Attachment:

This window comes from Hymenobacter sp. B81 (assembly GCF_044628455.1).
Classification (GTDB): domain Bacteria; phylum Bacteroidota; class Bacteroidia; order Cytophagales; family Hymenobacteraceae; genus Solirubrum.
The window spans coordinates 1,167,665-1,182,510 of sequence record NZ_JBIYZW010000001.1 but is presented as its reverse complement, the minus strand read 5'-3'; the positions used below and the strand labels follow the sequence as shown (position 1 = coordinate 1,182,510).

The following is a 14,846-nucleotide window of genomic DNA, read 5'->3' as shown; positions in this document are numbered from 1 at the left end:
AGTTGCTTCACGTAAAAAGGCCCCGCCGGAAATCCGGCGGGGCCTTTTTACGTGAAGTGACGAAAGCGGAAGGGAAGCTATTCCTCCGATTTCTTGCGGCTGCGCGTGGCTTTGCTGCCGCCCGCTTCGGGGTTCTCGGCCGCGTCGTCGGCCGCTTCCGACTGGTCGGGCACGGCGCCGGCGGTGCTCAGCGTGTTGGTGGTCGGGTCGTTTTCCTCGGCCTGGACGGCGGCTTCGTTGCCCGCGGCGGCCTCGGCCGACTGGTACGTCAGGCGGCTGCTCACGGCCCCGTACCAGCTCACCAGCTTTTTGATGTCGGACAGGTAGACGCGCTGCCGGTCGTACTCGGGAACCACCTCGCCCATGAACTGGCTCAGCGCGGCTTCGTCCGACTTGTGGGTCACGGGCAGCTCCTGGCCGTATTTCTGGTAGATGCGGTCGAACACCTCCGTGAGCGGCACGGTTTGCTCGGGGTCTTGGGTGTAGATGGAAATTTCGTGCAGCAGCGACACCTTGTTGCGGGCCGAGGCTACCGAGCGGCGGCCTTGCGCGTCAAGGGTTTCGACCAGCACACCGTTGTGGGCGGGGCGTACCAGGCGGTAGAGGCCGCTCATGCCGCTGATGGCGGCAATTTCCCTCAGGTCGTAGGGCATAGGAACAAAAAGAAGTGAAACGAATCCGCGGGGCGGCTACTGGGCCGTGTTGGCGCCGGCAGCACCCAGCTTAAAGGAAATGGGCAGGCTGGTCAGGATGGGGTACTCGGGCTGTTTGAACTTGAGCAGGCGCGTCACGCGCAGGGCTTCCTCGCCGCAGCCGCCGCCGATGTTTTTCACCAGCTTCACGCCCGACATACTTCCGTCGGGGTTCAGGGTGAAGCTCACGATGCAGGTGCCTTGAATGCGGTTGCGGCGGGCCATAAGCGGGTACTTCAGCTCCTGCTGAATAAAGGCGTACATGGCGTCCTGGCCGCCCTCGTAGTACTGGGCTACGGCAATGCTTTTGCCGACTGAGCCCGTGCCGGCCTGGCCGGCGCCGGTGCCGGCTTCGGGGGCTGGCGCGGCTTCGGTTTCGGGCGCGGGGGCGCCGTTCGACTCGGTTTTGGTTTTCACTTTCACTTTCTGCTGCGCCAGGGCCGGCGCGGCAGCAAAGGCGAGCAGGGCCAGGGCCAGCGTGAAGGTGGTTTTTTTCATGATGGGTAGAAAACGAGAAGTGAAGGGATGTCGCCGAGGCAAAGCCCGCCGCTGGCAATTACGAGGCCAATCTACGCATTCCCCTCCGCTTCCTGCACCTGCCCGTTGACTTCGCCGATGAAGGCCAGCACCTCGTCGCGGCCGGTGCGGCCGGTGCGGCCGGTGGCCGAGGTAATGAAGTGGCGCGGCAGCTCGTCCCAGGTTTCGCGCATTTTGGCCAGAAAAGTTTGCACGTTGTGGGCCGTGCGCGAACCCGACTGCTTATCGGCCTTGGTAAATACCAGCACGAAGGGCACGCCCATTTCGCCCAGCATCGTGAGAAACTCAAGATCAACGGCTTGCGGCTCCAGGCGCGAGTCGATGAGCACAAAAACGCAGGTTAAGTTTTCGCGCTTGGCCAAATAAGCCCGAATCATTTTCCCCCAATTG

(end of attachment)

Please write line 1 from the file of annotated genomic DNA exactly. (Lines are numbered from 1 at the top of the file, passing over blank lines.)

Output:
This window comes from Hymenobacter sp. B81 (assembly GCF_044628455.1).